Setup OctoPI on Raspberry PI

Setup OctoPI on Raspberry PI

2 minutes

In the kitchen, the handle of my 3D-printed Geeetech MeCreator 2 broke, which was printed several years ago. I needed to set up my old Raspberry Pi 3 to print a new handle. To avoid using the printer directly, I decided to install OctoPi on it for easier control of the printing process.

There are various ways to install OctoPi, but I found the use of Raspberry Imager to be the quickest and most convenient.


First, you need to download the software from the original source - Then, run it and select OctoPi from the extensive list of available operating systems. To access WiFi, you’ll need to go to advanced settings - click the gear icon on the right side of the screen.


There, choose network settings, select your network, and enter the password. Additionally, for security reasons, it’s advisable to change the default administrative username and password. If you need SSH access, check the box for it.


After configuring, you can proceed to write the disk image to the SD card.

Once the writing is complete, remove the card and insert it into the Raspberry Pi. Power it on and go to http://octopi.local/. If you can’t access it through this address, you can try accessing it via the IP address, which can be found in the router settings. After a short and transparent setup process, everything should be up and running.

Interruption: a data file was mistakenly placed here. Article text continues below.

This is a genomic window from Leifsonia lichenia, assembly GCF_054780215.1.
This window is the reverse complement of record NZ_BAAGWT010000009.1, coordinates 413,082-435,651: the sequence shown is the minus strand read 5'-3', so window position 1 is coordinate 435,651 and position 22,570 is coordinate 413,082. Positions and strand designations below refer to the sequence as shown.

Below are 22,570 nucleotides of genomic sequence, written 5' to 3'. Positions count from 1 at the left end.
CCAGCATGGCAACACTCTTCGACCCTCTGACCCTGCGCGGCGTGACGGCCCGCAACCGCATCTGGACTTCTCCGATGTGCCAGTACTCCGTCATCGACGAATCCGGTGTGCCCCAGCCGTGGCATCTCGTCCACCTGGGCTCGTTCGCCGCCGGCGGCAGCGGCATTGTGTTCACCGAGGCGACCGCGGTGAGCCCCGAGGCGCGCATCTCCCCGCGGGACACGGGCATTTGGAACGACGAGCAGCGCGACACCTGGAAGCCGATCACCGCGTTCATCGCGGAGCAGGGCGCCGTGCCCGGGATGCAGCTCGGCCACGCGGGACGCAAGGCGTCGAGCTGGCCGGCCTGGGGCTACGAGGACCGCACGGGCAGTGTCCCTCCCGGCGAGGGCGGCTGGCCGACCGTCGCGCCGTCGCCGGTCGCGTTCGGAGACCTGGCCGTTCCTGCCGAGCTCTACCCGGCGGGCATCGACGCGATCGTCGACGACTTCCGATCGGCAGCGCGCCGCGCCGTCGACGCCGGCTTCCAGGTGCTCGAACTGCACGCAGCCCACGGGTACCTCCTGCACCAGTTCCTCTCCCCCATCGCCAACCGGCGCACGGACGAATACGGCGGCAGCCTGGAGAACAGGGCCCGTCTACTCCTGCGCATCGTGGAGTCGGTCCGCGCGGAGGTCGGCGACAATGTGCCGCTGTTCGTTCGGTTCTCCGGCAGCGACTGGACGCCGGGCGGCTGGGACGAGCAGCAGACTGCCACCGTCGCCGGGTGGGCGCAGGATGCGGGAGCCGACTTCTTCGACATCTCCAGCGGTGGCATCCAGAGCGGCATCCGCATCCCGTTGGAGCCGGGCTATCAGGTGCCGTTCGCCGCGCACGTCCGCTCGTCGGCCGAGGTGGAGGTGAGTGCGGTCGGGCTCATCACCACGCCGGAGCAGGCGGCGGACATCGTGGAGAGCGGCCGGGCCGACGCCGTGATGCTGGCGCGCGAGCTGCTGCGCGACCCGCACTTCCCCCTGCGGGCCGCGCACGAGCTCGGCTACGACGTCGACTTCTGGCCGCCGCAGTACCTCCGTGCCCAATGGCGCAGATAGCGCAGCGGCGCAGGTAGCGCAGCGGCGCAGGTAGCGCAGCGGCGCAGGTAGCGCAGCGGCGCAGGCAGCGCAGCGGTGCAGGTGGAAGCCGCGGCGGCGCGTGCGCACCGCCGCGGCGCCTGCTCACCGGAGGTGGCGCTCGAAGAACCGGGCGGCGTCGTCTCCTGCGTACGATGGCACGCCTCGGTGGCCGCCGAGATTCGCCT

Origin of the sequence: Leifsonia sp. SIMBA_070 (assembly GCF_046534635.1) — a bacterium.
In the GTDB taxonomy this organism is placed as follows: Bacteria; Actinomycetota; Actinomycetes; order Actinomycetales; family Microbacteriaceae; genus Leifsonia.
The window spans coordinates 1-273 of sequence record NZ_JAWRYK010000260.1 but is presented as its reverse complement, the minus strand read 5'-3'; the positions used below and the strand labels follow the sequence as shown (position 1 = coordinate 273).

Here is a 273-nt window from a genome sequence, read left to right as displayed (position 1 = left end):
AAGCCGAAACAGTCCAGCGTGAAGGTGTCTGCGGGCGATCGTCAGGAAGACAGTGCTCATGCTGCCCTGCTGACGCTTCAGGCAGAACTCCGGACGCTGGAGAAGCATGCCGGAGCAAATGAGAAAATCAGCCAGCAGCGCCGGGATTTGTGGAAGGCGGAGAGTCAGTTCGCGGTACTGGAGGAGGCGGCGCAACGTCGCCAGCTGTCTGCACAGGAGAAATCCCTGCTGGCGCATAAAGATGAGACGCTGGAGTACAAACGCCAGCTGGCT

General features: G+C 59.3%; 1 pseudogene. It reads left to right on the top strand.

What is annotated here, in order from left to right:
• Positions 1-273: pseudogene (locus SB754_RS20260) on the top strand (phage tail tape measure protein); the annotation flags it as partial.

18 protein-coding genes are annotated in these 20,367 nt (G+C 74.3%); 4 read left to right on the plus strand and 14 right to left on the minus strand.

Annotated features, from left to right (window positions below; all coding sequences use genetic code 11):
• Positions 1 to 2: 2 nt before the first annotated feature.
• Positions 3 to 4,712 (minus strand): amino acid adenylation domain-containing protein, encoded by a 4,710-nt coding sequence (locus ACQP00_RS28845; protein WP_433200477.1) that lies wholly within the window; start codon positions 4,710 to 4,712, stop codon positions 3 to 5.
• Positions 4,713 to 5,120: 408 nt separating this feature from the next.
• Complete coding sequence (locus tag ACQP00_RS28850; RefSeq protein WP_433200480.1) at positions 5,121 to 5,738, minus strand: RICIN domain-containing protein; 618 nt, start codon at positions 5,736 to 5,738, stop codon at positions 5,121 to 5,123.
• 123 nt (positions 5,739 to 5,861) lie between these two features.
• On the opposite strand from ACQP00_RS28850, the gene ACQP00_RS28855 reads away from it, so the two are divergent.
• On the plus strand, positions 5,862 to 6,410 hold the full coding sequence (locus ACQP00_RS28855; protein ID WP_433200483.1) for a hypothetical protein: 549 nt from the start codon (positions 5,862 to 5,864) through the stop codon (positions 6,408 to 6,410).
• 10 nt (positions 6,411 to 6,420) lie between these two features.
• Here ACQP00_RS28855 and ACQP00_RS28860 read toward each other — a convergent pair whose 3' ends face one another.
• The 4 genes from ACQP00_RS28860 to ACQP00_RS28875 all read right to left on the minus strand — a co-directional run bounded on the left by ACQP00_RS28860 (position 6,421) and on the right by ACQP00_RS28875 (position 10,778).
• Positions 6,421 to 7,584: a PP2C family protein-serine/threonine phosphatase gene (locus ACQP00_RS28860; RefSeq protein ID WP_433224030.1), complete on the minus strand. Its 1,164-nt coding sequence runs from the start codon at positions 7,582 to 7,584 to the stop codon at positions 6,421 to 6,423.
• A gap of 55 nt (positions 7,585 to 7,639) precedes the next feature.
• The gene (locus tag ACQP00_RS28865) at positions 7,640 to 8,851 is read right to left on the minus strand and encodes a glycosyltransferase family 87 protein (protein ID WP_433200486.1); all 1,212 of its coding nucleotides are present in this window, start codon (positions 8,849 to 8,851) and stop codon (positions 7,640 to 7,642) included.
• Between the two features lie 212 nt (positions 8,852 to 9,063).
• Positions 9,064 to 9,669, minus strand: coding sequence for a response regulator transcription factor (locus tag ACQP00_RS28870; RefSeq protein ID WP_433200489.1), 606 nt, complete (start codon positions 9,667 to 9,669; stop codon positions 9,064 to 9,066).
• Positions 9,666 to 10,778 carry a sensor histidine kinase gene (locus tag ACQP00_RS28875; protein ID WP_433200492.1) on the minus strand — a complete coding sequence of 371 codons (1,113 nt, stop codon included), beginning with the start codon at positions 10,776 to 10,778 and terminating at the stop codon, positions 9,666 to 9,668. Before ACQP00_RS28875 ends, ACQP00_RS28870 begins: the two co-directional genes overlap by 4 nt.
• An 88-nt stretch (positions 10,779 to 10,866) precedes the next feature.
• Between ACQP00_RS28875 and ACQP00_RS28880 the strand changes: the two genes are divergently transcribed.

If you encounter a message about insufficient power supply, check if there are any unnecessary peripherals connected - such as a monitor or keyboard. Only the printer and, at most, the camera should be connected. If you see that the display on the printer lights up when the printer is turned off and the Raspberry Pi is on, it means the Raspberry Pi is trying to power the printer, but it doesn’t have enough voltage.

To prevent this, I cut a thin strip of electrical tape and covered the right positive contact on the USB connector. Now it looks like this:


From this point on, I stopped receiving messages about insufficient voltage, and the printer only received power when it was turned on.

Then I connected the camera and packed everything into a pre-prepared box.


That’s it. Now you can access the OctoPi web interface and control the printer. If you enjoyed the article, feel free to share it with your friends and give it a like. It will help me improve and write more. Happy printing!